Friday, December 16, 2016

The Lessons Plan Colombia Apparently Did Not Teach Us

Plan Colombia, the U.S.’ long term plan to support the Colombian government in fighting cartels and Marxist rebels, has been a wild success. In a short period the fortunes of the government in Bogota shifted dramatically. Colombian forces in the early 1990’s were losing control of major cities and many speculated that a rapid collapse of state authority, even in major urban areas and government strongholds like Bogota itself, could soon occur. By 2010 Colombian forces, bolstered by U.S. military aid and training, were steadily grinding the once powerful FARC armed columns into oblivion. This striking victory in counterinsurgency warfare was chalked up to the innovation and perseverance of the Colombian military and extensive U.S. support. Today, Colombia has signed a peace deal with the FARC from a position of decisive strength.

This comes at a time when the U.S. remains embroiled in long, tedious counterinsurgency conflicts in Iraq and Afghanistan. For a time, around 2012 to 2014, much was said of the potential for lessons from Plan Colombia’s successes to be translated into success in the Middle East conflicts.

Plan Colombia succeeded for a variety of reasons – the loyalty of the general populace to the central government, effective conscription measures, effective employment of light infantry/close air support combined arms operations and a massive surge in troop presence starting in the cities. Some of these factors obviously cannot be translated to the Middle East conflicts which are also different from the perspective of root causes involving religious and tribal struggles.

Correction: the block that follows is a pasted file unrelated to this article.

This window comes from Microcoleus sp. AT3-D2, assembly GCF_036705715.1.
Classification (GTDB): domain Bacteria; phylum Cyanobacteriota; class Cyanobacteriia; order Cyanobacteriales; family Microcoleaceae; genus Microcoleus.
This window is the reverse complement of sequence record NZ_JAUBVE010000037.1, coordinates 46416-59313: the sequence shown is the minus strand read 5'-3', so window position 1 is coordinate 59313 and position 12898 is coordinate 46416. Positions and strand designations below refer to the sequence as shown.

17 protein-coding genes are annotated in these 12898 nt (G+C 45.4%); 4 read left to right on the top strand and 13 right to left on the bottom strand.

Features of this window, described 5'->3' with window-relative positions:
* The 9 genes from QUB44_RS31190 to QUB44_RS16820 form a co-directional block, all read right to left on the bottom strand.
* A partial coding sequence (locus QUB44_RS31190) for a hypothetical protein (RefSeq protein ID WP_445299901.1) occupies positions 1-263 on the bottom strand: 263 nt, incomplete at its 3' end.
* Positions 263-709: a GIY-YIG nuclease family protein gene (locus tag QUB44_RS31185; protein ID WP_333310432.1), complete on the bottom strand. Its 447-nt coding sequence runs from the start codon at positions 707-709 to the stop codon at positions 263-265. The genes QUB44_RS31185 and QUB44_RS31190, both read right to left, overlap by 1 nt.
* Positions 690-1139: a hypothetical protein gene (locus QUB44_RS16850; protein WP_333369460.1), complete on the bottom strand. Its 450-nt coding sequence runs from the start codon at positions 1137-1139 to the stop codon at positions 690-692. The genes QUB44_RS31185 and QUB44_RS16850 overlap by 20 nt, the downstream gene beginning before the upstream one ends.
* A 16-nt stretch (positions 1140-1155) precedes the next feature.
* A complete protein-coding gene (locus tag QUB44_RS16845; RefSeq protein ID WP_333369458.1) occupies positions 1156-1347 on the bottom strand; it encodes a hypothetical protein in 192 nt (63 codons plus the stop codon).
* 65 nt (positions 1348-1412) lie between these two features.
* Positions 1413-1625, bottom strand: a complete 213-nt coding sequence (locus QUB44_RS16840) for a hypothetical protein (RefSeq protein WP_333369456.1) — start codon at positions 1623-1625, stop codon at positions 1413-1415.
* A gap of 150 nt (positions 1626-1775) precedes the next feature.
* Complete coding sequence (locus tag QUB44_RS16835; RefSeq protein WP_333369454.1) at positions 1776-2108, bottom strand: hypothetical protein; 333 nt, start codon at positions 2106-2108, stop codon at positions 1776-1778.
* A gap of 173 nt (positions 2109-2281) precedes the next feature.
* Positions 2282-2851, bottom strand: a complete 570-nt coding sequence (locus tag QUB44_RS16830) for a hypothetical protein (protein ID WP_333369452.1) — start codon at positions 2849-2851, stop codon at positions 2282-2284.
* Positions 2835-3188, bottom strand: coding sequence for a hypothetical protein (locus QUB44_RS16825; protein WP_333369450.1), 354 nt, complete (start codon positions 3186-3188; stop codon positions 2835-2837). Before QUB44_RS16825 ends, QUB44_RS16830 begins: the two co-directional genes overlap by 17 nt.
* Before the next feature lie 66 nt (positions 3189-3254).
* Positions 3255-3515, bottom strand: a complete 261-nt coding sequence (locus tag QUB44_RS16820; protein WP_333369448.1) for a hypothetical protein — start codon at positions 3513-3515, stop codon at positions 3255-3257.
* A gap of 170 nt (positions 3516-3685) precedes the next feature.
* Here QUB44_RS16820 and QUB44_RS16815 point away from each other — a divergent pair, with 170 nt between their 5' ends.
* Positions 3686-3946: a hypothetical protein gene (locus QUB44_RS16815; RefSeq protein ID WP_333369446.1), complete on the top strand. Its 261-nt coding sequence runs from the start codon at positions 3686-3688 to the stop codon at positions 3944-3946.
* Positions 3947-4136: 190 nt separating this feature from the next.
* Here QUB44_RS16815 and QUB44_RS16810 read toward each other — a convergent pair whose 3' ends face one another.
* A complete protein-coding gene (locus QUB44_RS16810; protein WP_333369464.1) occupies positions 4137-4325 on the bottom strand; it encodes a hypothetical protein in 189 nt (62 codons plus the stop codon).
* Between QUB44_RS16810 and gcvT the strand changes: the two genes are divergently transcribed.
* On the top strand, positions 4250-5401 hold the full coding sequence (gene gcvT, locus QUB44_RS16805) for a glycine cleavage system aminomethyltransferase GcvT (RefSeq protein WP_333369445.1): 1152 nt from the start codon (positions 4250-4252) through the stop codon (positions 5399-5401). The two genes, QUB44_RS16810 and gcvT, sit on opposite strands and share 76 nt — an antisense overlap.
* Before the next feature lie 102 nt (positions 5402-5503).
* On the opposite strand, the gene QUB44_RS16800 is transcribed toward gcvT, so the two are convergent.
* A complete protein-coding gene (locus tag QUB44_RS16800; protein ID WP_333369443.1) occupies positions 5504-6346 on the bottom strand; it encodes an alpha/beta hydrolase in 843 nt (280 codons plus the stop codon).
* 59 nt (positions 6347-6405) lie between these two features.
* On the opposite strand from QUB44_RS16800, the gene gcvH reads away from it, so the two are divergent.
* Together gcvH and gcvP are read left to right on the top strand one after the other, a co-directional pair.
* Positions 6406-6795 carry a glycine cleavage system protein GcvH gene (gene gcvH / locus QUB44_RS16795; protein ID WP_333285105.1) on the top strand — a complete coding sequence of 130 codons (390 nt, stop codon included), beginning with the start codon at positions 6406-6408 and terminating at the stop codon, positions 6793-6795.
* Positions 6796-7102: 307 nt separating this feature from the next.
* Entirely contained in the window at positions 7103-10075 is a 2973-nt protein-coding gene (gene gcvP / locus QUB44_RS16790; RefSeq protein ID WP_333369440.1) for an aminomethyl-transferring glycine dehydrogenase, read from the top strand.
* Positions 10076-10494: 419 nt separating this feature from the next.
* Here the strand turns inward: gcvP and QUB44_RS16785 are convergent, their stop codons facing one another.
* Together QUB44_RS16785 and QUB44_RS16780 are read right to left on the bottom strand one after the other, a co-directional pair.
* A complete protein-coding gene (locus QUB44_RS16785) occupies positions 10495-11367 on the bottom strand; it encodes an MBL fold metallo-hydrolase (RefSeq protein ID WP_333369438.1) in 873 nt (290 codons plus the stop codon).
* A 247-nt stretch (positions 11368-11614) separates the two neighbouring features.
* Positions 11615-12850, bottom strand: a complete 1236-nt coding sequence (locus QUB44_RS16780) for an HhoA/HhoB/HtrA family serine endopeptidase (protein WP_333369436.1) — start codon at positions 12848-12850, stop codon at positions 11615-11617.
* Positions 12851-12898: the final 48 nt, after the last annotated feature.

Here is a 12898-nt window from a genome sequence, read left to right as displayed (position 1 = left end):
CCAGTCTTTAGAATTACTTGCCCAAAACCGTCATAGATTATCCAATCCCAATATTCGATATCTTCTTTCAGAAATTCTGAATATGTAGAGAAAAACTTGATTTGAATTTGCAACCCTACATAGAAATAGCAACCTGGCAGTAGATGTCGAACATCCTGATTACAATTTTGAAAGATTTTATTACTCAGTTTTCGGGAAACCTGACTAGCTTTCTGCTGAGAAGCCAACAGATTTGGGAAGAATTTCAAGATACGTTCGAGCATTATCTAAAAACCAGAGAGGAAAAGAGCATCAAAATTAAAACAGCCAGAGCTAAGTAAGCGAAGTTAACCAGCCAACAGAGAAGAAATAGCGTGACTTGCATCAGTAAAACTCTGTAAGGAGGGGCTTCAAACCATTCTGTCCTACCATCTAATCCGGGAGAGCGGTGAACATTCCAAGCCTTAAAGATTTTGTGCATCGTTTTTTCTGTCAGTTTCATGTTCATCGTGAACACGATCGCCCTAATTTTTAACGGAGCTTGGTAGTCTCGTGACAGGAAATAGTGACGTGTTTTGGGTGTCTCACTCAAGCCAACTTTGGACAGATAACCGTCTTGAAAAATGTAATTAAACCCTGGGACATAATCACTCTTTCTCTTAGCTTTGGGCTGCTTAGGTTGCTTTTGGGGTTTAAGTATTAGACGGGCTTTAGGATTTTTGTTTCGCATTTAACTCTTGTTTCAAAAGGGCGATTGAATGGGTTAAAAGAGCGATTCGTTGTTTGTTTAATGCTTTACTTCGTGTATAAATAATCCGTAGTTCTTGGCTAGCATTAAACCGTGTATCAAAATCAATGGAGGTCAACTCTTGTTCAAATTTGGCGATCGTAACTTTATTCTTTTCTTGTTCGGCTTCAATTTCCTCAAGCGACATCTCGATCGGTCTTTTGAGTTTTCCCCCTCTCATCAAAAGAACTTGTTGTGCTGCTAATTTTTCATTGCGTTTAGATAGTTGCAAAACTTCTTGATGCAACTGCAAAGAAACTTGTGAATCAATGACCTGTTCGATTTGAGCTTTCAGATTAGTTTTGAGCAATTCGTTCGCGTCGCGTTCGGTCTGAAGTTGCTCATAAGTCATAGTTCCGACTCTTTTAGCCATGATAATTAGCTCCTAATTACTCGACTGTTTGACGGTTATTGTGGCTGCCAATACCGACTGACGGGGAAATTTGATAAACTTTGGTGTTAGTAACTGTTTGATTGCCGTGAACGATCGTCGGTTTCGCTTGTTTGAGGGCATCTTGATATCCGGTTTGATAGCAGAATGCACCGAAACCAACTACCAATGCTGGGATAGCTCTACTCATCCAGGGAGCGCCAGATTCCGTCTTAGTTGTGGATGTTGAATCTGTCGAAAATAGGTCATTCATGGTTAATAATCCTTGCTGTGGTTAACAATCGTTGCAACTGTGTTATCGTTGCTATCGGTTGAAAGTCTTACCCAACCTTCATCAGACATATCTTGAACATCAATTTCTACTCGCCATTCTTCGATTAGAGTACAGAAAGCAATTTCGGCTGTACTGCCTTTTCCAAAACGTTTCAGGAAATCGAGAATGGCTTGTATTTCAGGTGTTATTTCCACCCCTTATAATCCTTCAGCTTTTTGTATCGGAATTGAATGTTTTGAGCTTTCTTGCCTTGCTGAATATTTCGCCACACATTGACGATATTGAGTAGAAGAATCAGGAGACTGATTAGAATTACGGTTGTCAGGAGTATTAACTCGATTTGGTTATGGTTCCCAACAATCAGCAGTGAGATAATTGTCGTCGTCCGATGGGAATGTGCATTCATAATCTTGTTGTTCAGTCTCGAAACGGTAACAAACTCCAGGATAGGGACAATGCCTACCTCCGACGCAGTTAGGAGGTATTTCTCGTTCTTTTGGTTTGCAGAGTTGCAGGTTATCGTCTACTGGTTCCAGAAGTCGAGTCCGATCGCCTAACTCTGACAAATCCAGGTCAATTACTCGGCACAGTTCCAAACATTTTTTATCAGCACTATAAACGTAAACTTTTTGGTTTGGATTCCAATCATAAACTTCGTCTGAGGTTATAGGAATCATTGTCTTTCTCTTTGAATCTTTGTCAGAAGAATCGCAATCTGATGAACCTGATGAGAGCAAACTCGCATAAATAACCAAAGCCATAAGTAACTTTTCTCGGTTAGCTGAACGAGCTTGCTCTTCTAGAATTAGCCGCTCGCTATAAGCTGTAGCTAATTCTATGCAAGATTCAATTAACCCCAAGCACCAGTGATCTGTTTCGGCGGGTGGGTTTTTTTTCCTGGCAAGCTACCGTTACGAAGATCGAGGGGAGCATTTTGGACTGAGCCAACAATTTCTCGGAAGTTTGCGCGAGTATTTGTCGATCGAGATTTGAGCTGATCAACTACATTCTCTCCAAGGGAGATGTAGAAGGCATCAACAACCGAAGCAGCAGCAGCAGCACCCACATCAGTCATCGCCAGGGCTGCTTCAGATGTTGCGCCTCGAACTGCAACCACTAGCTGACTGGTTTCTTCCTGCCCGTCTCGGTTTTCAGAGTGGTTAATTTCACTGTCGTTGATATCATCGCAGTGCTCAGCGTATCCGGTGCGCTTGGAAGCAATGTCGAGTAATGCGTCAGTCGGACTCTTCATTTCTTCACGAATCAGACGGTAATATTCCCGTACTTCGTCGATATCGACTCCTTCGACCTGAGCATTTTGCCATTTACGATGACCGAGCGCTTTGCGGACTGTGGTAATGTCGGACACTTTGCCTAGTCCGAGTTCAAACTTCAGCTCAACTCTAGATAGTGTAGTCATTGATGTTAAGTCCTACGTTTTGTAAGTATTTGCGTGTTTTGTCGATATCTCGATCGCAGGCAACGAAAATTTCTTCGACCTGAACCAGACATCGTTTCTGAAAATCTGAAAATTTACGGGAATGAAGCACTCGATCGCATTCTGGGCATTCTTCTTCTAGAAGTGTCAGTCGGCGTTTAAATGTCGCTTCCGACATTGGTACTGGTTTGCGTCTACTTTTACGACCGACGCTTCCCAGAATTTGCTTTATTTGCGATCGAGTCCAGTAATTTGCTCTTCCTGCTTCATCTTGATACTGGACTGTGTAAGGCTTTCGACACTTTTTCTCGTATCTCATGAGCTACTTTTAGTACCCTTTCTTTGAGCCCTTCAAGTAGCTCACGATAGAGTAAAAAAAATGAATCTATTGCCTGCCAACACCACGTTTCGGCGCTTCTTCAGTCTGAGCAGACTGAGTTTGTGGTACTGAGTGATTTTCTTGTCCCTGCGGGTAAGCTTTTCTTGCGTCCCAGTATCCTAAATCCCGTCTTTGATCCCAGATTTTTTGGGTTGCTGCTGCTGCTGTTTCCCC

However, the lessons learned from the tactical successes of the Colombian military acting against the FARC do not seem to have been well translated to the Afghanistan or Iraq scenarios. Firstly, the conflicts in Iraq and Afghanistan are overshadowed by a constant and overwhelming U.S. aerial presence. Colombia managed to succeed in part by employing its vast fleet of helicopters in lightning raids against isolated FARC encampments. Colombian gunships and light attack aircraft
also contributed greatly to a constant campaign of harassment – keeping FARC columns on the move when, in the past, they had the freedom to remain in an area unpressured for rest and refitting.

It is unclear whether the U.S. air campaign in Afghanistan or Iraq is employing the same tactics which proved to be so successful in Afghanistan. Certainly, the drone campaign and deployment of advanced U.S. warplanes meets and exceeds the standards of Colombia’s own aerial harassment campaign. However, are indigenous Afghan and Iraqi forces making good use of their helicopters and special forces? Colombia’s tried and true strategy of area denial with large conventional army units combined with rapid attacks by special forces to seize or kill FARC leaders within FARC controlled territory was clearly successful. Whether Iraqi or Afghan security forces have been able to successfully employ their forces in combination is unclear.

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